Open Finance is the future of banking – at least that’s the opinion of 86% of financial services professionals surveyed recently in Singapore and Hong Kong by Finastra. In fact, these professionals in these financial hubs were more optimistic about the impact of Open Finance – with benefits that will give consumers more control over their finances, increase financial inclusion, and help banks tap into larger markets –than any other market surveyed. But what exactly is this emerging model of finance and what is it about Asia’s financial services landscape that has led to this confidence? 

What is Open Finance?

Open Finance can be described as a natural evolution of Open Banking, which enables the sharing of basic customer account data with third parties via Application Programming Interfaces (APIs) and has enabled banks to innovate by leveraging cutting-edge technology developed by specialist fintechs. Open Finance extends this by enabling the sharing of a much broader range of financial data, meaning a consenting consumer could allow trusted third parties to access data on their entire financial footprint. This will increase innovation even further to give consumers access to a greater range of financial services – from banks and non-banks – leading to more control over their finances and the availability of fairer and more equal financial services. 

Digitalising SMEs is key to empowering communities in Southeast Asia

Whilst Open Finance is relatively new, it has significant potential to drive positive change in Asia. For instance, Southeast Asia is home to 290 million adults who have little or no access to the most basic financial services. Without being able to provide historic banking data, it is hard for people in this position to secure vital lending to help their families or small businesses, which is particularly important during times of crisis such as the current pandemic. Through Open Finance, lenders could instead reference alternative sources of financial data in order to approve loans.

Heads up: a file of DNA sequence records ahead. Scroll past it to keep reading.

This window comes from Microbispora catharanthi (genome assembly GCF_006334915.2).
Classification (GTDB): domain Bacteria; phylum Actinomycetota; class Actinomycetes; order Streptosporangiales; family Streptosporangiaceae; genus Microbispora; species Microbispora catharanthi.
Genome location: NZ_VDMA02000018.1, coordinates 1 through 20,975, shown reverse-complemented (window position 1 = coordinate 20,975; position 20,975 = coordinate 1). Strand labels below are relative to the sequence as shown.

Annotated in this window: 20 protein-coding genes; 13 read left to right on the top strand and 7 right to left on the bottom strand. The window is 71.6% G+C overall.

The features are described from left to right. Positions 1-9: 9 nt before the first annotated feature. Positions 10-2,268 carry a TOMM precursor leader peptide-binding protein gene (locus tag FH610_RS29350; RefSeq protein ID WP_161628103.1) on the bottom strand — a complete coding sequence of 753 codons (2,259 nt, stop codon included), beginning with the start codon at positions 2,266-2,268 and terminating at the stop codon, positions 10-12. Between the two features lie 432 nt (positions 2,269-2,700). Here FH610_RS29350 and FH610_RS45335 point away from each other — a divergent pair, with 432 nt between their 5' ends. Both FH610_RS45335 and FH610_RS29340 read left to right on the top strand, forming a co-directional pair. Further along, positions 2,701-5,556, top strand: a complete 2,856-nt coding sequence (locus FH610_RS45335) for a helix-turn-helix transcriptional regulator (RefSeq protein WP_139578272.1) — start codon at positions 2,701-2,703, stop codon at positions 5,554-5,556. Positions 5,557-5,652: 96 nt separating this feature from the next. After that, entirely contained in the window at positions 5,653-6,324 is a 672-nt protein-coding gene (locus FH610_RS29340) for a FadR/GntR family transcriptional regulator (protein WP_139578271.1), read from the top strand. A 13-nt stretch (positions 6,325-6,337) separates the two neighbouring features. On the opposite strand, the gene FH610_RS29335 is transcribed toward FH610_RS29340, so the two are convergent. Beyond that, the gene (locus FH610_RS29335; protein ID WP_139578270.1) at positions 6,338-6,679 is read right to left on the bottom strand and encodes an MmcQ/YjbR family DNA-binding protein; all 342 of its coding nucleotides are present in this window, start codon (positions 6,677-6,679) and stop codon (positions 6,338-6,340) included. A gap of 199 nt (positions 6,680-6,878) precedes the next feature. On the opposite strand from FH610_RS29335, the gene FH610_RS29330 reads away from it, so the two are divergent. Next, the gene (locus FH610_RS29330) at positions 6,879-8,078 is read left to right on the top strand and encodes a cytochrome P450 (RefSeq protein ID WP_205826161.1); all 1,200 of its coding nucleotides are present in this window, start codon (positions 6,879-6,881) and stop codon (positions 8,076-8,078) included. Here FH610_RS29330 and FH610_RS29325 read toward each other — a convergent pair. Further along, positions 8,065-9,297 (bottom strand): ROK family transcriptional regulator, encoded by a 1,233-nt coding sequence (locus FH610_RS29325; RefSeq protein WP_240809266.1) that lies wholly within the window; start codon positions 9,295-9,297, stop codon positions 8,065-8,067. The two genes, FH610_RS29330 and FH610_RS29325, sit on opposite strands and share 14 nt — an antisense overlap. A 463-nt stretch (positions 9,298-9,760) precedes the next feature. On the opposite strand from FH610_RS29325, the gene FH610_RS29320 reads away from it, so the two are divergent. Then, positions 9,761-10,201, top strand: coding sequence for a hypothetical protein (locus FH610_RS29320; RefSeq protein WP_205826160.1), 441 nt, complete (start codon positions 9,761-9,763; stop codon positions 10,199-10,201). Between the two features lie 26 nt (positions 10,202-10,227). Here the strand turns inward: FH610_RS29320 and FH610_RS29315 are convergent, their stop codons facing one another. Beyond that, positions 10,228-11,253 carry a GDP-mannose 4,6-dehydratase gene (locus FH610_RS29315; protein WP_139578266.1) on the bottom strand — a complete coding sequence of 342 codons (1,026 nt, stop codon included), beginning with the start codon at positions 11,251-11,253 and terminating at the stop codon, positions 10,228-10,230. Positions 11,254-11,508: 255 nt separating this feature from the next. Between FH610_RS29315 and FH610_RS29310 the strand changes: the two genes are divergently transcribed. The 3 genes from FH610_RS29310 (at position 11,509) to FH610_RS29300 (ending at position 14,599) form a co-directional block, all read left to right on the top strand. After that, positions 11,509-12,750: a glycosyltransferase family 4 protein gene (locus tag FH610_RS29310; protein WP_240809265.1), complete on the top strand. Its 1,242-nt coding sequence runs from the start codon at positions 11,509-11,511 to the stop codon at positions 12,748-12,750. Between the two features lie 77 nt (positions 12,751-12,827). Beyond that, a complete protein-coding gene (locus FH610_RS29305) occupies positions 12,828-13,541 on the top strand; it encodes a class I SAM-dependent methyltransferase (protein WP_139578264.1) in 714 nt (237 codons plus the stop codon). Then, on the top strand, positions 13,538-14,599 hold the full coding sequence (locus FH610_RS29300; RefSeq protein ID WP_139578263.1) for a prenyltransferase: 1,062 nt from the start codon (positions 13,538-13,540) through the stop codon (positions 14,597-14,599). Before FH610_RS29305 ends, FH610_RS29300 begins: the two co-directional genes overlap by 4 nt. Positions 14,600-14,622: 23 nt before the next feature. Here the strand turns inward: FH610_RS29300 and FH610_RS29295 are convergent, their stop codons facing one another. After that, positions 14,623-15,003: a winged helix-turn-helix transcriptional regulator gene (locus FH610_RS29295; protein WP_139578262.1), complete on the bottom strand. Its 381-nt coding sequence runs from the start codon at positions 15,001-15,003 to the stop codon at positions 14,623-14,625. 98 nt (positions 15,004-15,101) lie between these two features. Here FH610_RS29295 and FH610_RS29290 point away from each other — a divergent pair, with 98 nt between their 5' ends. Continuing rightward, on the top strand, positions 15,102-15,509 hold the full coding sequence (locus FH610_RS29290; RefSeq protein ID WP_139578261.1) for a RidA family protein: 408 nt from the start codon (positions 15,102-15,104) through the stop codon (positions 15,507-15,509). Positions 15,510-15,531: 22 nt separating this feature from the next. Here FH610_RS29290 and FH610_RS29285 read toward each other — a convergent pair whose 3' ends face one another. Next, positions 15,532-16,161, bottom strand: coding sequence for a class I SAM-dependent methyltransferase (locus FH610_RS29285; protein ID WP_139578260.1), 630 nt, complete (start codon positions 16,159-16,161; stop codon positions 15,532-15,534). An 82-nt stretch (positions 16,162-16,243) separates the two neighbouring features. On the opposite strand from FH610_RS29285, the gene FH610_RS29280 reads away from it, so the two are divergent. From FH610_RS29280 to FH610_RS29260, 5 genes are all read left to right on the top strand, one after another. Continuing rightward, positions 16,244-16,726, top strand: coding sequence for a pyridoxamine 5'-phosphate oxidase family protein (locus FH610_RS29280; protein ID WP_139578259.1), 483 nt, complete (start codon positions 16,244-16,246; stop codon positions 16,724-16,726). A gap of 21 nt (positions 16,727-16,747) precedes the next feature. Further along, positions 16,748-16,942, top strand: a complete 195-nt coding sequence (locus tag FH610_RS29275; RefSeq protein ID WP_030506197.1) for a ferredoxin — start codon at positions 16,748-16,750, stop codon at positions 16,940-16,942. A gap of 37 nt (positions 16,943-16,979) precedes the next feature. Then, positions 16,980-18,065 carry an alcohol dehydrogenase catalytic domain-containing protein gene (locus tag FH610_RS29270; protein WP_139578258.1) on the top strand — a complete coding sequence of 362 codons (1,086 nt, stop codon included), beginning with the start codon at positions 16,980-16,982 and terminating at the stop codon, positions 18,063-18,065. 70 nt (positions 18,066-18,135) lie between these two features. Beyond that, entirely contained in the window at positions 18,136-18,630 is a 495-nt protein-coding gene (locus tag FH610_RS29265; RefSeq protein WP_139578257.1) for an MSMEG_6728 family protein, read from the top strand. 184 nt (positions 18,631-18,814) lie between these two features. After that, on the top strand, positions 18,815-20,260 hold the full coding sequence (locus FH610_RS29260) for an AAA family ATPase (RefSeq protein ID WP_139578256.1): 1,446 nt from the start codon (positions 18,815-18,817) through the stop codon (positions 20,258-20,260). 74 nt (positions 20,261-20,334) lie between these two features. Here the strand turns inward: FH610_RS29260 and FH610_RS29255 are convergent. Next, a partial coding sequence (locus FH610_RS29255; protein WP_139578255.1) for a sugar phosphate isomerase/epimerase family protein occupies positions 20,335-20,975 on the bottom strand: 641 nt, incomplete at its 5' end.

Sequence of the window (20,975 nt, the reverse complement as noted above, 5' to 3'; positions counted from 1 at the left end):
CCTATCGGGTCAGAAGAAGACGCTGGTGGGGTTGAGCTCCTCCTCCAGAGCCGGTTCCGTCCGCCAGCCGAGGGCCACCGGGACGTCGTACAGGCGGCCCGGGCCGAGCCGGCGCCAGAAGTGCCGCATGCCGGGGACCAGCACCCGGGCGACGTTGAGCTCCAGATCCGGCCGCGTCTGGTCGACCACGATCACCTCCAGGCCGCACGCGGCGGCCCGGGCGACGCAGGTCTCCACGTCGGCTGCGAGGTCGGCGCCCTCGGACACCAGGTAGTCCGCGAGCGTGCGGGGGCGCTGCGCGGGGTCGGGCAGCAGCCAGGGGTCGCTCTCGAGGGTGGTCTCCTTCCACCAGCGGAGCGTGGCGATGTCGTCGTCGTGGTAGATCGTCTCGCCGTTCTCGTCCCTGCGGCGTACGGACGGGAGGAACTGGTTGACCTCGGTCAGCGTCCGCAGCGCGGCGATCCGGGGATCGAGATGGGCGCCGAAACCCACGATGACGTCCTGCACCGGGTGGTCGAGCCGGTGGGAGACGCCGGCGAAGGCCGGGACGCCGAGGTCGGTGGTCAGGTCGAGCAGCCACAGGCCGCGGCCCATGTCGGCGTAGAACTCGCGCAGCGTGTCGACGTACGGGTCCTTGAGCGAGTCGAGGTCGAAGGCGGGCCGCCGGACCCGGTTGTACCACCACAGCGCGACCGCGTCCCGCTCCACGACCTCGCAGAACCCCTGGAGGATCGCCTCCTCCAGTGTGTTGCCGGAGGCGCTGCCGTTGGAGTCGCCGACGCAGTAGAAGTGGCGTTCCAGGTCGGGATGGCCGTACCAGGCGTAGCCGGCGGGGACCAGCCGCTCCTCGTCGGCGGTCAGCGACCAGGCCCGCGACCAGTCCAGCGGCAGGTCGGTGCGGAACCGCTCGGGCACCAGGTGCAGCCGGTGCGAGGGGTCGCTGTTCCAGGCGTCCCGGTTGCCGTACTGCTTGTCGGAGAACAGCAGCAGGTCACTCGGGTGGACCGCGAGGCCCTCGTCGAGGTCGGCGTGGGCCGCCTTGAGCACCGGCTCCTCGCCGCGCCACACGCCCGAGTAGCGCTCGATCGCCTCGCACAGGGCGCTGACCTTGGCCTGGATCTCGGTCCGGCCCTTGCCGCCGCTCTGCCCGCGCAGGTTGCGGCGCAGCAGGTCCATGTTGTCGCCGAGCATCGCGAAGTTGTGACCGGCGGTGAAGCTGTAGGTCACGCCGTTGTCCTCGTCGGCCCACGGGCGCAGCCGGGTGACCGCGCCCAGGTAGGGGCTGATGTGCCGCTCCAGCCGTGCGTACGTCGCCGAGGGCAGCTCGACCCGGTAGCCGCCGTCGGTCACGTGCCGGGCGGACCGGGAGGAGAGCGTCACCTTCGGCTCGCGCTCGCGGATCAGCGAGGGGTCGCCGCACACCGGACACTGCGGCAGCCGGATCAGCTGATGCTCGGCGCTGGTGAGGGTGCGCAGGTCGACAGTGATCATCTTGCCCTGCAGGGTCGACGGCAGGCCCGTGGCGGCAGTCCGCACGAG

Asia’s Open Banking success sets the stage for Open Finance 

A key driver for Open Finance has been the success of Open Banking, where Singapore and Hong Kong have been amongst the global leaders. Today, 57% of financial services professionals in Singapore and Hong Kong see it as a “must have” and just 1% say it has not provided any benefits to their organization. This has created an ideal environment for Open Finance to thrive by enabling and normalizing collaboration between financial institutions and fintechs, which has in turn led to greater competition and innovation. A case in point is Tonik, Southeast Asia’s first licensed digital-only bank, which was built on modern cloud-based core banking system. Through Finastra’s open platform,, Tonik has been integrate solutions from various fintechs, enabling it to tailor its offering using the best available solutions and giving it the flexibility to expand its capacity and service offering in line with customer demands.